• What the Court mainly said: The CJEU stated that Article 10 of GDPR (covering data on criminal convictions and offences, as well as related security measures) must be interpreted as applying to the processing of data relating to penalty points imposed on drivers of vehicles for road traffic offences. According to the Court, the notion of “criminal offence” under such Article 10 requires an autonomous interpretation. Three criteria must be taken into consideration here: (i) the classification of the offence under national law, (ii) the intrinsic nature of the offence (i.e., whether the penalty has a punitive purpose, even if it may also cumulatively have a deterrent purpose) and (iii) the degree of severity of the penalty that the person is liable to incur. Even if an offence is not classified as “criminal” under national law, its intrinsic nature and degree of severity may result in it being criminal in nature.
  • What are the practical implications: Companies must reassess the qualification of the personal data they process, so as to ensure that the qualification as “criminal offence-related data” is made also based on the additional criteria provided by the Court in this case. The criminal offence-related data processing can be done only under the control of an official authority or when the processing is authorized by EU or national law, also ensuring adequate safeguards for data subjects.

Our top 4 upcoming judgements of the Court of Justice of the European Union

1. Judgement in the Case C-300/21 – UI v Österreichische Post AG

  • What the matter mainly refers to: CJEU will interpret, amongst others, whether a GDPR infringement is sufficient to award compensation under GDPR Article 82 or whether applicants must also prove they have suffered harm from that non-compliance. The Court will have to interpret if, for obtaining compensation, there must be at least some harm that goes beyond the upset that is caused by the said non-compliance.
  • What are the practical implications: Potential significant increase of court proceedings against companies in case CJEU will interpret no proof of harm is required to award compensation for GDPR infringements. Under current Romanian law, in order to receive compensation, one must prove, amongst others, that he/she suffered material or moral damages due to the non-compliance.

2. Judgement in the Case C-77/21 – Digi Távközlési és Szolgáltató Kft. v Nemzeti Adatvédelmi és Információszabadság Hatóság

  • What the matter mainly refers to: CJEU must interpret, amongst others, if creating a database for testing purposes with personal data that were initially collected and stored for other purposes is consistent with the purpose and storage limitation principles under Article 5 of the GDPR. The Opinion of Advocate General of 31 March 2022 is that compliance is ensured insofar the subsequent processing serves to or at least is compatible with the initial purposes for which the personal data were collected, and the database is not stored beyond what is necessary.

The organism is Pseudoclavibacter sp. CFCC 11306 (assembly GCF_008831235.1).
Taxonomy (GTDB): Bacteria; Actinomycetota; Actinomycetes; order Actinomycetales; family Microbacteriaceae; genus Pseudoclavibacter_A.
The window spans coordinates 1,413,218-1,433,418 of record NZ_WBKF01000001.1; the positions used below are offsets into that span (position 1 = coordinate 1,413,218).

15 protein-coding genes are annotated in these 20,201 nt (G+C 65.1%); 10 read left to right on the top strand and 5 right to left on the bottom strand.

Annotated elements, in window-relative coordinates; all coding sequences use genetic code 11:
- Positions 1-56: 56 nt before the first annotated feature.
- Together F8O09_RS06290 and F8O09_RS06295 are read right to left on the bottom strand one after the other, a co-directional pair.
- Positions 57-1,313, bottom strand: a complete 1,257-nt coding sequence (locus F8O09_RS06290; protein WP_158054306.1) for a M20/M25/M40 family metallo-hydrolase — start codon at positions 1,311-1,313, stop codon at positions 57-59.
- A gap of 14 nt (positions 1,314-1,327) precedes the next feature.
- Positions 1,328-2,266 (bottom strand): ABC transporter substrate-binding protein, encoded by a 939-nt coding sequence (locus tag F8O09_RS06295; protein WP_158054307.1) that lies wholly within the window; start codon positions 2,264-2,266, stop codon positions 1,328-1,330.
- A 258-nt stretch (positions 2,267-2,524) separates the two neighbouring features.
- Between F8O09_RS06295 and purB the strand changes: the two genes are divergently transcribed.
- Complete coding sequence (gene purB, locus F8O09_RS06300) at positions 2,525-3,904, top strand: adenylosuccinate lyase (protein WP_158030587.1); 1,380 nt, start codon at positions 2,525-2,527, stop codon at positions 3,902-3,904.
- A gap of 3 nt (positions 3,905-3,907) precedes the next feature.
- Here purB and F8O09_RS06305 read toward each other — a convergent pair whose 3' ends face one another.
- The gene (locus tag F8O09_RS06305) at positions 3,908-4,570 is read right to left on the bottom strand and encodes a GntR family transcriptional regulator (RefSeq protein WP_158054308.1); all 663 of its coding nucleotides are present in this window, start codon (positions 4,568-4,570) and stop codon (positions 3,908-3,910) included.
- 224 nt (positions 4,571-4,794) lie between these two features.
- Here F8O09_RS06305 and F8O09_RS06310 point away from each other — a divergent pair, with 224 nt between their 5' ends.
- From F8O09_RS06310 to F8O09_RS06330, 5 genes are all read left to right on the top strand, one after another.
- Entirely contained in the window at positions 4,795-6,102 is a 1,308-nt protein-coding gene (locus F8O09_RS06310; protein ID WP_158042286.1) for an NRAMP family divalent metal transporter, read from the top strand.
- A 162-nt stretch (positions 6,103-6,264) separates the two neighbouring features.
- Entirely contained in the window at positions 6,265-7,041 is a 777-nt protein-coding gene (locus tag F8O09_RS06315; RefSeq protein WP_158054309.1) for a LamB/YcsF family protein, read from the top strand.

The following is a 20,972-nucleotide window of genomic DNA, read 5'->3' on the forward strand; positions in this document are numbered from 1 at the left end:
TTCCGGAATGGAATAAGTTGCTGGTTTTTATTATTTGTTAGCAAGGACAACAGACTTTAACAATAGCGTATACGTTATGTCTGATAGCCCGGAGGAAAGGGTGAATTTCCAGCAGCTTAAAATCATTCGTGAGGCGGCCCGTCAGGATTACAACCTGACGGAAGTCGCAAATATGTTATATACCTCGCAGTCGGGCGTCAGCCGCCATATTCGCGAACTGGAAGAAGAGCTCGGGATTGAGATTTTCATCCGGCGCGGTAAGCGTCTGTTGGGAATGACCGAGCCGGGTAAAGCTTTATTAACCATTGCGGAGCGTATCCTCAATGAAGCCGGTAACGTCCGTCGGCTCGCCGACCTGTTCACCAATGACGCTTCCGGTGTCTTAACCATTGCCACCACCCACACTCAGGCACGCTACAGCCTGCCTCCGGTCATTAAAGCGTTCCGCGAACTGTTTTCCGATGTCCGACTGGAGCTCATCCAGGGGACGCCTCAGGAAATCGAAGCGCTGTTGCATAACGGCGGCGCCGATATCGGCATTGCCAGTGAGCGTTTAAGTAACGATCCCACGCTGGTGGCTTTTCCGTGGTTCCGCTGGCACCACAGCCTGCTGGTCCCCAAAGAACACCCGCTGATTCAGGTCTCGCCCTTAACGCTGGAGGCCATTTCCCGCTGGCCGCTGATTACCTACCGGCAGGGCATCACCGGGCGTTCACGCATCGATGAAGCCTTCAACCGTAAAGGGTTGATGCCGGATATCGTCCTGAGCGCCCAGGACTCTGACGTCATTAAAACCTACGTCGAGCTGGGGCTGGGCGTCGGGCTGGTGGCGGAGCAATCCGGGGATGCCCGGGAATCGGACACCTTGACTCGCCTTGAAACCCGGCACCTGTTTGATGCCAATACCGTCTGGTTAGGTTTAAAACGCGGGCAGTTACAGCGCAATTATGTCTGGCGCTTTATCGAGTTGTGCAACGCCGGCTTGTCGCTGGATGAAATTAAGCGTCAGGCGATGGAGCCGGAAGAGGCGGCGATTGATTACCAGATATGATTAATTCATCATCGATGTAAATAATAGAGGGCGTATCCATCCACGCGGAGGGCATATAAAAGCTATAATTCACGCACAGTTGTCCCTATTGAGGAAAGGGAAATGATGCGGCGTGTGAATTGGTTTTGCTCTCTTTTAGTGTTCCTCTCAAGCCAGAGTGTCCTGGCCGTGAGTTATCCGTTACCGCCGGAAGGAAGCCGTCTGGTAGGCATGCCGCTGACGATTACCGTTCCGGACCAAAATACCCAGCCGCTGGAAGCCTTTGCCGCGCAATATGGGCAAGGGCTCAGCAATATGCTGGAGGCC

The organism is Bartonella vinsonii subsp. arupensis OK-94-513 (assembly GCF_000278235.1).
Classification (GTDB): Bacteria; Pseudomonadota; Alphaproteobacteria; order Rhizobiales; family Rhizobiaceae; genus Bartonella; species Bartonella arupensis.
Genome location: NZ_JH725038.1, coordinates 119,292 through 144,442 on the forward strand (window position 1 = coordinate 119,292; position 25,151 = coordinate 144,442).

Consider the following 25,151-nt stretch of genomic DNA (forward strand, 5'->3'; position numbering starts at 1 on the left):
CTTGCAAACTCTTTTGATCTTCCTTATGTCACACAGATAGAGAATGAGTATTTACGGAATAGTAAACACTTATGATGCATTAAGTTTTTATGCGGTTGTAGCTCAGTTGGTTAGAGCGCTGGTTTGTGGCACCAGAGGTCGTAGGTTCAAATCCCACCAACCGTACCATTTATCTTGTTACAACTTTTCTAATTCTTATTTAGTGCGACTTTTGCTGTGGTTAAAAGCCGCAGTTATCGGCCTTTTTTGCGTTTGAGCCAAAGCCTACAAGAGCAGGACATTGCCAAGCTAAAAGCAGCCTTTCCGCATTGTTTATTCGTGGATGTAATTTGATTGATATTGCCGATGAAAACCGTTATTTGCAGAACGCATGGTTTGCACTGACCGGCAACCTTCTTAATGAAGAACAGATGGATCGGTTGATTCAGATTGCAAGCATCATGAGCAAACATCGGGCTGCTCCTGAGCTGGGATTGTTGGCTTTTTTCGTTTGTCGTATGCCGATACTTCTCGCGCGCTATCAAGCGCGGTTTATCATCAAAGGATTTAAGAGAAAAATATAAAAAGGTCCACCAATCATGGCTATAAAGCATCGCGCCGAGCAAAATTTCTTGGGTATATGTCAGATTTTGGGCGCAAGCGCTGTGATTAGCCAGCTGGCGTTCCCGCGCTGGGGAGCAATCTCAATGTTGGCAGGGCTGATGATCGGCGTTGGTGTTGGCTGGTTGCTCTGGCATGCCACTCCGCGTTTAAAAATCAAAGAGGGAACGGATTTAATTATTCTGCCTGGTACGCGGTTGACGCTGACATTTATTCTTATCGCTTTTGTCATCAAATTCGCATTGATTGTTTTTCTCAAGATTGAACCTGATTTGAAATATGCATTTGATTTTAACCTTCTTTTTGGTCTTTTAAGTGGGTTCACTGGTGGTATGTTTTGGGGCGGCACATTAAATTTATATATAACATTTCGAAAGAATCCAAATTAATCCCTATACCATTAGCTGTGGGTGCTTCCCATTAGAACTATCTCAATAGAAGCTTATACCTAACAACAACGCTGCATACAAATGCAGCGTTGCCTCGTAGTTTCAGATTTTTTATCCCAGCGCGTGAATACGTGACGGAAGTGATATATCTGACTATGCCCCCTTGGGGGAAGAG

• What are the practical implications: Subject to a confirmation of Advocate General’s position by the Court, controllers may rely on the CJEU interpretation for their argumentation when considering processing personal data for other purposes than those for which the personal data were initially collected.

3. Judgement in the Case C-446/21 – Maximilian Schrems v Facebook Ireland Ltd

  • What the matter mainly refers to: CJEU was asked to interpret, amongst others, whether processing personal data for personalized advertising purposes should be based on consent instead of contract as legal basis, for the case where the general terms of service provide that instead of paying for the service, by using the controllers’ service covered by those terms, users agree to showing personalized ads.
  • What are the practical implications: The future CJEU judgement will have an impact on the interpretation of the contract necessity when relying on the agreement as a legal basis for processing. This, in turn, may generate the need for companies to reassess their legal bases, switching from contract to legitimate interest or consent, and to undergo the data protection formalities pertaining to the new legal basis.

4. Judgement in the Case C-184/20 – OT v Vyriausioji tarnybinės etikos komisija

  • What the matter mainly refers to: The Court was asked to interpret, amongst others, if the regime of special categories of data under Article 9 of GDPR also applies to data relating to declarations of private interests which may indirectly disclose such special categories of data (e.g., political views, trade union membership, sexual orientation). Before the judgement of the Court, the Advocate General has already issued his Opinion on the matter on 9 December 2021, answering in the affirmative to this question.
  • What are the practical implications: Depending on CJEU’s answer and argumentation on the matter, companies may need to reassess the qualification of certain processed data and, to the extent they fall under Article 9 of GDPR, to meet the related additional requirements (e.g., identifying an adequate safeguard) or to eliminate such data from the scope of processing.